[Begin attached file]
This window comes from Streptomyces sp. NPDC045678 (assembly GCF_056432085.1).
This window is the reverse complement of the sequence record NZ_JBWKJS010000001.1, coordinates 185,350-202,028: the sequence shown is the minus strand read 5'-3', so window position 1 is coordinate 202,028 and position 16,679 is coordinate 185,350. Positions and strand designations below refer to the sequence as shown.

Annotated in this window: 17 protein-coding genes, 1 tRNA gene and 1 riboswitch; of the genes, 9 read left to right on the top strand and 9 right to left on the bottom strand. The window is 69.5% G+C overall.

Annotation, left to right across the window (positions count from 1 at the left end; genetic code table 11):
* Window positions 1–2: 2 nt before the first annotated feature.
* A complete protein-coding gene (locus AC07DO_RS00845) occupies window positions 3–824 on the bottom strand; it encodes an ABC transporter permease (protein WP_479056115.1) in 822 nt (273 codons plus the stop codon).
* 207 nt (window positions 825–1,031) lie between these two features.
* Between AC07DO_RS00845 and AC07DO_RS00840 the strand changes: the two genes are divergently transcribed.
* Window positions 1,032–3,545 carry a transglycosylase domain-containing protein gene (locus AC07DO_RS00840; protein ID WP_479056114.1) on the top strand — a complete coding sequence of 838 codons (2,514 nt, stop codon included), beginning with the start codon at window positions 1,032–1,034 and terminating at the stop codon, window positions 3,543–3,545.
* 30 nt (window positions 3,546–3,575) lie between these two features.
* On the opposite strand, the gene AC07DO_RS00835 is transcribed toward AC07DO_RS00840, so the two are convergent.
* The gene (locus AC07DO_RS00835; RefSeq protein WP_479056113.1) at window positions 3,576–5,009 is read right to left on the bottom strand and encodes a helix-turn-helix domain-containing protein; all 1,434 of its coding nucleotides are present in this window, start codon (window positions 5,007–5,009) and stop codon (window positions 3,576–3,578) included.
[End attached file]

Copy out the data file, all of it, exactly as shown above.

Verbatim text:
This window comes from Streptomyces sp. NPDC045678 (assembly GCF_056432085.1).
This window is the reverse complement of the sequence record NZ_JBWKJS010000001.1, coordinates 185,350-202,028: the sequence shown is the minus strand read 5'-3', so window position 1 is coordinate 202,028 and position 16,679 is coordinate 185,350. Positions and strand designations below refer to the sequence as shown.

Annotated in this window: 17 protein-coding genes, 1 tRNA gene and 1 riboswitch; of the genes, 9 read left to right on the top strand and 9 right to left on the bottom strand. The window is 69.5% G+C overall.

Annotation, left to right across the window (positions count from 1 at the left end; genetic code table 11):
* Window positions 1–2: 2 nt before the first annotated feature.
* A complete protein-coding gene (locus AC07DO_RS00845) occupies window positions 3–824 on the bottom strand; it encodes an ABC transporter permease (protein WP_479056115.1) in 822 nt (273 codons plus the stop codon).
* 207 nt (window positions 825–1,031) lie between these two features.
* Between AC07DO_RS00845 and AC07DO_RS00840 the strand changes: the two genes are divergently transcribed.
* Window positions 1,032–3,545 carry a transglycosylase domain-containing protein gene (locus AC07DO_RS00840; protein ID WP_479056114.1) on the top strand — a complete coding sequence of 838 codons (2,514 nt, stop codon included), beginning with the start codon at window positions 1,032–1,034 and terminating at the stop codon, window positions 3,543–3,545.
* 30 nt (window positions 3,546–3,575) lie between these two features.
* On the opposite strand, the gene AC07DO_RS00835 is transcribed toward AC07DO_RS00840, so the two are convergent.
* The gene (locus AC07DO_RS00835; RefSeq protein WP_479056113.1) at window positions 3,576–5,009 is read right to left on the bottom strand and encodes a helix-turn-helix domain-containing protein; all 1,434 of its coding nucleotides are present in this window, start codon (window positions 5,007–5,009) and stop codon (window positions 3,576–3,578) included.